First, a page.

Signs of ASD and diagnosis

There is no set age for an autism diagnosis. The occurrence and intensity of early signs can vary widely from child to child. Some infants may show signs in the early months, while in others, behaviours may only become obvious by age two or three. Some children with autism may show no signs at all, while others without autism may display some behaviours associated with ASD. These varied results underscore the importance of a professional evaluation and diagnosis. 

There are some signs that could indicate a child is at risk for ASD. Examples of such signs all ages of young children include: little or no babbling, speech or social skills; loss of previously acquired babbling, speech or social skills; avoidance of eye contact; persistent preference of solitude; delayed language development; difficulty understanding other people’s feelings; persistent repetition of words or phrases; resistance to minor changes in routine or immediate environment; repetitive behaviours like rocking or spinning; and unusual and intense reactions to sounds, colours, smells, textures, and lights.

If parents notice their child exhibiting these behaviours, it is important that they get their child evaluated by a medical professional. Though ASD is generally diagnosed in infancy or toddlerhood, adult diagnoses are also possible and not uncommon. Autism is a disorder that is lifelong, but a diagnosis can often be a turning point for those with autism, and their parents.

Treatment and therapy

As each person with autism has their own strengths and challenges, there is no one size fits all treatment or intervention for ASD. Some people with autism have accompanying medical conditions like sleep disturbance, seizures and anxiety – treating these conditions could improve attention, learning and other related behaviours. Further, many people with autism benefit from therapies for communication, social skills, and motor skills and so on.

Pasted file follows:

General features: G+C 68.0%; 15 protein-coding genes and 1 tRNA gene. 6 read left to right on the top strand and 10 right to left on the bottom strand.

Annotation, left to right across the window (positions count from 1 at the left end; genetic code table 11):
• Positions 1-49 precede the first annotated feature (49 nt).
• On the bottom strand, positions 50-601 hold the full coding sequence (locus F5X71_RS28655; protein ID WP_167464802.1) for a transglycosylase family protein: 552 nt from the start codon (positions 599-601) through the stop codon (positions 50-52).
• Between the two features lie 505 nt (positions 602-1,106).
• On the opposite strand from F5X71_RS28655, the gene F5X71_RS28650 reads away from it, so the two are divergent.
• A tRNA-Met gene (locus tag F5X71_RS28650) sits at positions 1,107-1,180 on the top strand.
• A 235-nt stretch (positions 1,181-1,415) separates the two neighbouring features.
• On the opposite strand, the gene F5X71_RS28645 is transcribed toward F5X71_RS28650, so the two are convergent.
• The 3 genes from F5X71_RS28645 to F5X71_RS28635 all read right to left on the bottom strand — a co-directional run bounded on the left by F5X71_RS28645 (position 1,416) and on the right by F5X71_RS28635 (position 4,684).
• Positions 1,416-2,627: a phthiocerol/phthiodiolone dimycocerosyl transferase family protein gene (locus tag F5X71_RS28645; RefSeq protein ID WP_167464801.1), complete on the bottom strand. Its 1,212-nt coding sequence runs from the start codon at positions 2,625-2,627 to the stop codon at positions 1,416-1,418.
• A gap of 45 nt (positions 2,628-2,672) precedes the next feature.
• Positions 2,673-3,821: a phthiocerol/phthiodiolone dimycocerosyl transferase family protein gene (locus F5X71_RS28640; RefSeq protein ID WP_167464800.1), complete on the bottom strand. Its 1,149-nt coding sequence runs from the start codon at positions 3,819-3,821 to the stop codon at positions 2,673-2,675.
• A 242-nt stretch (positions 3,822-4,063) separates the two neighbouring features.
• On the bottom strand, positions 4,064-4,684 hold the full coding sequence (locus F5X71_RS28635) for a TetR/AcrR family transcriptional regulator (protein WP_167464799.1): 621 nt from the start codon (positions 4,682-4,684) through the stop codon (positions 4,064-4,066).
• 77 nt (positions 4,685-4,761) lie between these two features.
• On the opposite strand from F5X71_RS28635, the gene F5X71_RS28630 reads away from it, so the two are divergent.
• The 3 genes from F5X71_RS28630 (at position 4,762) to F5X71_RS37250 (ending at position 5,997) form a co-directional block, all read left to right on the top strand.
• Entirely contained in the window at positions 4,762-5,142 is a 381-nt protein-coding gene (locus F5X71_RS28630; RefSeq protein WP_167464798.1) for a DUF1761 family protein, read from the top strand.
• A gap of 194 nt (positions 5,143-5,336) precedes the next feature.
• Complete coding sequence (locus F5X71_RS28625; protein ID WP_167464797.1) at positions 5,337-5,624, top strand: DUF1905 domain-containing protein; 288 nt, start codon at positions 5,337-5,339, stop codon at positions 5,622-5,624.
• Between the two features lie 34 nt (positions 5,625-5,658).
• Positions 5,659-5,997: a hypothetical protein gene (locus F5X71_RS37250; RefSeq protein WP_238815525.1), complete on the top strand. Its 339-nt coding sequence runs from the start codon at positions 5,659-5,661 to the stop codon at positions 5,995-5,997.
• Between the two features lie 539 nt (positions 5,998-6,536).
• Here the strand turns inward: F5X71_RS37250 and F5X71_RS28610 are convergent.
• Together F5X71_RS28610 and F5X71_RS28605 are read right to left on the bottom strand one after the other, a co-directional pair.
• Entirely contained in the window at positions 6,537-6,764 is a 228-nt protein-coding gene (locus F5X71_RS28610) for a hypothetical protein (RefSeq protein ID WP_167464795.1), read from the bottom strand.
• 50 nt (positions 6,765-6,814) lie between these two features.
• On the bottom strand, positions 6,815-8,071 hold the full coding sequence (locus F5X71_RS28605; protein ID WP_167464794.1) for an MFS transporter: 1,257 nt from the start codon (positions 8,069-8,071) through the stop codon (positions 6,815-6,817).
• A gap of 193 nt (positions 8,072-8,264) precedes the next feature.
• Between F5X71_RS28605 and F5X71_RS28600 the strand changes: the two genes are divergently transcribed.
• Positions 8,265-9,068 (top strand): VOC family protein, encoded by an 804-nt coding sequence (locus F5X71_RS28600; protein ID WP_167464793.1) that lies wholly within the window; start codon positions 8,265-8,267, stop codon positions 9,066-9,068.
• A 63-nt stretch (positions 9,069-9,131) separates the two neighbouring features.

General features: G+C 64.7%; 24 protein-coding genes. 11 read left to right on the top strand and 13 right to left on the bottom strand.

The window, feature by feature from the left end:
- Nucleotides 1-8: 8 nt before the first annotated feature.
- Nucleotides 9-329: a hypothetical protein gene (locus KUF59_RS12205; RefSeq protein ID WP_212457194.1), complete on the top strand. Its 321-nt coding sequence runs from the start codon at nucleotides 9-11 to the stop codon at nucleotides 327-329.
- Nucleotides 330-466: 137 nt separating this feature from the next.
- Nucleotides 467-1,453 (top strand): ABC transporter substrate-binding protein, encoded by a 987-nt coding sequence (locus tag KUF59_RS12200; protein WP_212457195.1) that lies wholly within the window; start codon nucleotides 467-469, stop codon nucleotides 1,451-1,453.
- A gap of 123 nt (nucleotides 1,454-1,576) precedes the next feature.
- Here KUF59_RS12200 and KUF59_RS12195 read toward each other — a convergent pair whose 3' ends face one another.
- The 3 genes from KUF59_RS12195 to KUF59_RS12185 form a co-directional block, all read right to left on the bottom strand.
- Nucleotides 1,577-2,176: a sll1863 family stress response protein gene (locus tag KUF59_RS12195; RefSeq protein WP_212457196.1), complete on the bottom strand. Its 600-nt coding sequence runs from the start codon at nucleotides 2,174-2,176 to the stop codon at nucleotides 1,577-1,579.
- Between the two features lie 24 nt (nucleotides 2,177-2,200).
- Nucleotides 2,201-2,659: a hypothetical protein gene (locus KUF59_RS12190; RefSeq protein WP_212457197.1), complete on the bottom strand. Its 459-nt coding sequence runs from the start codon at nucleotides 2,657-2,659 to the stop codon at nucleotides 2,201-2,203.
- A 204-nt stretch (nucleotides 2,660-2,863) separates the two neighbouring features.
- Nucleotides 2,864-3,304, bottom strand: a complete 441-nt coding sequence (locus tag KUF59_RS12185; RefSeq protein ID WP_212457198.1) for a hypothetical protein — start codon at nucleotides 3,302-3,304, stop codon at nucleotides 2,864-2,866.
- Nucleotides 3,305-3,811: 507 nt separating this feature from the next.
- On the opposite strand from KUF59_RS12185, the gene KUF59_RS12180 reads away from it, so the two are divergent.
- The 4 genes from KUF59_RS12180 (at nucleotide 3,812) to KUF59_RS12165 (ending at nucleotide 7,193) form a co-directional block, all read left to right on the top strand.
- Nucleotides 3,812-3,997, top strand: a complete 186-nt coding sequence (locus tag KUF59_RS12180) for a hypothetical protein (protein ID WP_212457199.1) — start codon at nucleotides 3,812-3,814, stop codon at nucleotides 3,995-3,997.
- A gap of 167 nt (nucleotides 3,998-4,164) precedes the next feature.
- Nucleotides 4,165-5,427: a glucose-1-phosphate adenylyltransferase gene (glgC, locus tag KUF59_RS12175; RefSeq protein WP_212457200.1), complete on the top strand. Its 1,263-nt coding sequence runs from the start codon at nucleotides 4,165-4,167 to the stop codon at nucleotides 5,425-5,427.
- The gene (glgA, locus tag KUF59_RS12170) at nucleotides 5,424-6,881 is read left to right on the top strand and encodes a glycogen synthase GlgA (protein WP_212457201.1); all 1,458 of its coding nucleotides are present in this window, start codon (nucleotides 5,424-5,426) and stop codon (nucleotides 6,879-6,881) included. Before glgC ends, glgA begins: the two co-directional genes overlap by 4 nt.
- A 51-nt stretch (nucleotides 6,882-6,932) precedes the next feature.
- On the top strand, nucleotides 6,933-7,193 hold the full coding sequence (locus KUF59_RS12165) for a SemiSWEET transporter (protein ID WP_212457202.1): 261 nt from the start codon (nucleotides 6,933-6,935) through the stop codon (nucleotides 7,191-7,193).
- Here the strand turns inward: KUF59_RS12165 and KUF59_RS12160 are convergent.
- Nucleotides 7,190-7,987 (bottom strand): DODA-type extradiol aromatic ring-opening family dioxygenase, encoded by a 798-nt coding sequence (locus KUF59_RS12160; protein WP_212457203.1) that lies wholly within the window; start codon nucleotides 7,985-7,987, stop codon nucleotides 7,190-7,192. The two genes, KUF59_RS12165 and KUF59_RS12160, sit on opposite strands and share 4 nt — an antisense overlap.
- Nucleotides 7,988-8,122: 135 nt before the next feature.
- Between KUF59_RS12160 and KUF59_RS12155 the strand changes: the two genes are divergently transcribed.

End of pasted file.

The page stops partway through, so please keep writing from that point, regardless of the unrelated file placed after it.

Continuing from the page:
Thus, each autism intervention or therapy will and must be tailored to the individual with autism to benefit them best.

Understanding and acceptance

Being aware of autism or ASD is not the same as acceptance. For a long time now, autism advocates have strived to create an understanding that communities must help people with autism lead more fulfilling lives rather than treating them like invalids. This includes improved support for educational opportunities, employment, affordable healthcare and more. Further, this movement challenges non-autistic people to address their own biases (both explicit and implicit) they may have about autism. 

By addressing any biases, misinformation and outdated perspectives on autism, we can move towards ensuring that people with autism are accepted, understood and appreciated in our communities. 

While 2 April is World Autism Awareness Day, April is considered Autism Acceptance Month. So this April, we should all strive to find a way to spread autism awareness, amplify autistic voices and participate in community-based activities that promote autism acceptance.